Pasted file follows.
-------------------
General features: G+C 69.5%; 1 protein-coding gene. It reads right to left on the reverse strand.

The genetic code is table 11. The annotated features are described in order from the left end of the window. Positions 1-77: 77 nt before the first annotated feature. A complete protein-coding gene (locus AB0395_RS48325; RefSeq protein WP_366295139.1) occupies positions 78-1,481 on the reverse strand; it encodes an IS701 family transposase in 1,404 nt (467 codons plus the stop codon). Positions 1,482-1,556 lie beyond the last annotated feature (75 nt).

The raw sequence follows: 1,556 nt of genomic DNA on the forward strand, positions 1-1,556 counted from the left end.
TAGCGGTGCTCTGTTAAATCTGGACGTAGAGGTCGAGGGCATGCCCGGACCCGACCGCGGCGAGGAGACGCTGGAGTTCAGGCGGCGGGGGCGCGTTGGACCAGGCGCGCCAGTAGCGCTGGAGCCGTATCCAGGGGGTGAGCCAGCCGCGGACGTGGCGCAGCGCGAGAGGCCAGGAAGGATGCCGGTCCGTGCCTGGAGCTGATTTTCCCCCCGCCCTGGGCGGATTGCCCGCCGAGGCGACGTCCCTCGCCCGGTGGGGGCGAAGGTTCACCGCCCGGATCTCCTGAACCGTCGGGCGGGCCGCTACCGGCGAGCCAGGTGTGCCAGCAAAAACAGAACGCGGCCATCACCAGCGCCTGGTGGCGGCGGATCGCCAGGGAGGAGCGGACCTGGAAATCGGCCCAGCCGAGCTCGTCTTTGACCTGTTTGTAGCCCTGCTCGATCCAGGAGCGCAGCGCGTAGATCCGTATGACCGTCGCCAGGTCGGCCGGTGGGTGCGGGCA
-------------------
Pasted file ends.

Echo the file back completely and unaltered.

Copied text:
General features: G+C 69.5%; 1 protein-coding gene. It reads right to left on the reverse strand.

The genetic code is table 11. The annotated features are described in order from the left end of the window. Positions 1-77: 77 nt before the first annotated feature. A complete protein-coding gene (locus AB0395_RS48325; RefSeq protein WP_366295139.1) occupies positions 78-1,481 on the reverse strand; it encodes an IS701 family transposase in 1,404 nt (467 codons plus the stop codon). Positions 1,482-1,556 lie beyond the last annotated feature (75 nt).

The raw sequence follows: 1,556 nt of genomic DNA on the forward strand, positions 1-1,556 counted from the left end.
TAGCGGTGCTCTGTTAAATCTGGACGTAGAGGTCGAGGGCATGCCCGGACCCGACCGCGGCGAGGAGACGCTGGAGTTCAGGCGGCGGGGGCGCGTTGGACCAGGCGCGCCAGTAGCGCTGGAGCCGTATCCAGGGGGTGAGCCAGCCGCGGACGTGGCGCAGCGCGAGAGGCCAGGAAGGATGCCGGTCCGTGCCTGGAGCTGATTTTCCCCCCGCCCTGGGCGGATTGCCCGCCGAGGCGACGTCCCTCGCCCGGTGGGGGCGAAGGTTCACCGCCCGGATCTCCTGAACCGTCGGGCGGGCCGCTACCGGCGAGCCAGGTGTGCCAGCAAAAACAGAACGCGGCCATCACCAGCGCCTGGTGGCGGCGGATCGCCAGGGAGGAGCGGACCTGGAAATCGGCCCAGCCGAGCTCGTCTTTGACCTGTTTGTAGCCCTGCTCGATCCAGGAGCGCAGCGCGTAGATCCGTATGACCGTCGCCAGGTCGGCCGGTGGGTGCGGGCA